This week, China and Belgium signed a framework agreement to strengthen cooperation in the peaceful use of nuclear energy.
The deal was signed in Brussels, one of several accords signed during a meeting between Chinese Premier Li Keqiang and Belgian Prime Minister Charles Michel.
In a statement, China’s Ministry of Foreign Affairs said: “Li said the two countries could boost cooperation in technology and innovation and expand nuclear cooperation on the basis of abiding by international laws and meeting international obligations,
“The two countries can deepen practical cooperation in infrastructure development and the digital economy while actively exploring third-party market cooperation.”
Li proposed the two nations improve their level of bilateral trade and investment, strengthen cooperation in nuclear energy, aviation and aerospace, and enhance innovation cooperation.
He said: “We believe that advanced technologies from Belgium will have great market potential in China, and China will give strict protections to intellectual property.”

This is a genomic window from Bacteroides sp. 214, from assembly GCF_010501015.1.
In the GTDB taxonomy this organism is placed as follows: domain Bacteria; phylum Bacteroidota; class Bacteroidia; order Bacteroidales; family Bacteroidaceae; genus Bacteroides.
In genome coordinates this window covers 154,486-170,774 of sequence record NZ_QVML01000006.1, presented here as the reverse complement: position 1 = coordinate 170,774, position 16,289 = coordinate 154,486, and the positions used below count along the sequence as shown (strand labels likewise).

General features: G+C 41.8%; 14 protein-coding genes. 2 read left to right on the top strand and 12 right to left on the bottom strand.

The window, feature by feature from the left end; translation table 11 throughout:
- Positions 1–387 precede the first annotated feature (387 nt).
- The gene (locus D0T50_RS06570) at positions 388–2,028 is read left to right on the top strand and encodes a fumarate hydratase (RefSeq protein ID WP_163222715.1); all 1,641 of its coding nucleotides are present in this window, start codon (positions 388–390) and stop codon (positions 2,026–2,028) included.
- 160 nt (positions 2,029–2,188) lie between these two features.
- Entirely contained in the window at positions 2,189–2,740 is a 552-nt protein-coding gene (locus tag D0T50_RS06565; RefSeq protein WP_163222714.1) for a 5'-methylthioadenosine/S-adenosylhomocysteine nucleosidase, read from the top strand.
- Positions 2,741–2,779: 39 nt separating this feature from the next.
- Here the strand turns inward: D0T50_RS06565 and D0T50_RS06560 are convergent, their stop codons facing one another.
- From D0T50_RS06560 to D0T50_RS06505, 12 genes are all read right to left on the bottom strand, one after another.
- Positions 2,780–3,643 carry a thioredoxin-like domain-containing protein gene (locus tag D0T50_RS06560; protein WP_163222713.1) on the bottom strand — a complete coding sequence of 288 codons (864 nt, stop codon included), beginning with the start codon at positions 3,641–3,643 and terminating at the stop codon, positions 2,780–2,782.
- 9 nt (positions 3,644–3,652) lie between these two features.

For his part, Michel said he intended to help the two sides make the most of possible economic and trade benefits, as well as potential benefits in energy, aviation and infrastructure.
He added that he supported Belgian enterprises investing in China, and said his country would be willing to align the EU’s connectivity programme with China’s Belt and Road initiative, currently the biggest foreign investment strategy by any single country in the world.
Global security and stability were also highlighted in the meeting as important routes for development.
Currently, mainland China has 45 nuclear power stations in operation, with an additional 15 under construction. Under the government’s Energy Development Strategy Action Plan 2014-2020, the country’s long-term target is to install 58GWe of nuclear-generating capacity by 2020 with an additional 30 GWe under construction.
At the press meeting, Li said China plans to continue developing nuclear energy as part of its drive to expand clean energy under President Xi Jinping’s ‘war on pollution’.
Belgium currently has seven nuclear reactors providing around half of its power, though it has announced plans to shut these down by 2025.